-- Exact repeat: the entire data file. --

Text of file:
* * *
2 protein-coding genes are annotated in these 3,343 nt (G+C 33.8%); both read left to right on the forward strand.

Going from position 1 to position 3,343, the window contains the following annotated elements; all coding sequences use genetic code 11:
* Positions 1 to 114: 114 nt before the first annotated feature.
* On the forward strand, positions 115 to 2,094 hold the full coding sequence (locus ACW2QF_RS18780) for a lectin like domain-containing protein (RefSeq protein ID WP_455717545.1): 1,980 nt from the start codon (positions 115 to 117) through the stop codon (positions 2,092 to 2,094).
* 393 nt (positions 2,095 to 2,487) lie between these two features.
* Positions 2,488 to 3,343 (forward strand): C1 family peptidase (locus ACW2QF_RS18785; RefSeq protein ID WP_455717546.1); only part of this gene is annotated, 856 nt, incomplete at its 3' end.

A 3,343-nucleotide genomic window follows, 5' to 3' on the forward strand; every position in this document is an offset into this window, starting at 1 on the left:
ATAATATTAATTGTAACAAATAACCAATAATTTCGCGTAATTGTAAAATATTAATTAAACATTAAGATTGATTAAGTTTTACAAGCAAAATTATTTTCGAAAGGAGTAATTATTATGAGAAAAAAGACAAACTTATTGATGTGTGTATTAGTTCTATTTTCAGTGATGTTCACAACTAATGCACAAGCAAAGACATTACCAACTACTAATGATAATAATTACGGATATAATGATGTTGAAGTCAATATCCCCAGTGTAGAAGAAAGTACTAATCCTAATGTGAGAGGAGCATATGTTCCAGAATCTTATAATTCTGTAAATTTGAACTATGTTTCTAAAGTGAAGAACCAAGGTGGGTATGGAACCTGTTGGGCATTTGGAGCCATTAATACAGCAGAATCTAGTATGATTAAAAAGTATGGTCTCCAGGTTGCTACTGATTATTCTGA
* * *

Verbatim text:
2 protein-coding genes are annotated in these 3,343 nt (G+C 33.8%); both read left to right on the forward strand.

Going from position 1 to position 3,343, the window contains the following annotated elements; all coding sequences use genetic code 11:
* Positions 1 to 114: 114 nt before the first annotated feature.
* On the forward strand, positions 115 to 2,094 hold the full coding sequence (locus ACW2QF_RS18780) for a lectin like domain-containing protein (RefSeq protein ID WP_455717545.1): 1,980 nt from the start codon (positions 115 to 117) through the stop codon (positions 2,092 to 2,094).
* 393 nt (positions 2,095 to 2,487) lie between these two features.
* Positions 2,488 to 3,343 (forward strand): C1 family peptidase (locus ACW2QF_RS18785; RefSeq protein ID WP_455717546.1); only part of this gene is annotated, 856 nt, incomplete at its 3' end.

A 3,343-nucleotide genomic window follows, 5' to 3' on the forward strand; every position in this document is an offset into this window, starting at 1 on the left:
ATAATATTAATTGTAACAAATAACCAATAATTTCGCGTAATTGTAAAATATTAATTAAACATTAAGATTGATTAAGTTTTACAAGCAAAATTATTTTCGAAAGGAGTAATTATTATGAGAAAAAAGACAAACTTATTGATGTGTGTATTAGTTCTATTTTCAGTGATGTTCACAACTAATGCACAAGCAAAGACATTACCAACTACTAATGATAATAATTACGGATATAATGATGTTGAAGTCAATATCCCCAGTGTAGAAGAAAGTACTAATCCTAATGTGAGAGGAGCATATGTTCCAGAATCTTATAATTCTGTAAATTTGAACTATGTTTCTAAAGTGAAGAACCAAGGTGGGTATGGAACCTGTTGGGCATTTGGAGCCATTAATACAGCAGAATCTAGTATGATTAAAAAGTATGGTCTCCAGGTTGCTACTGATTATTCTGA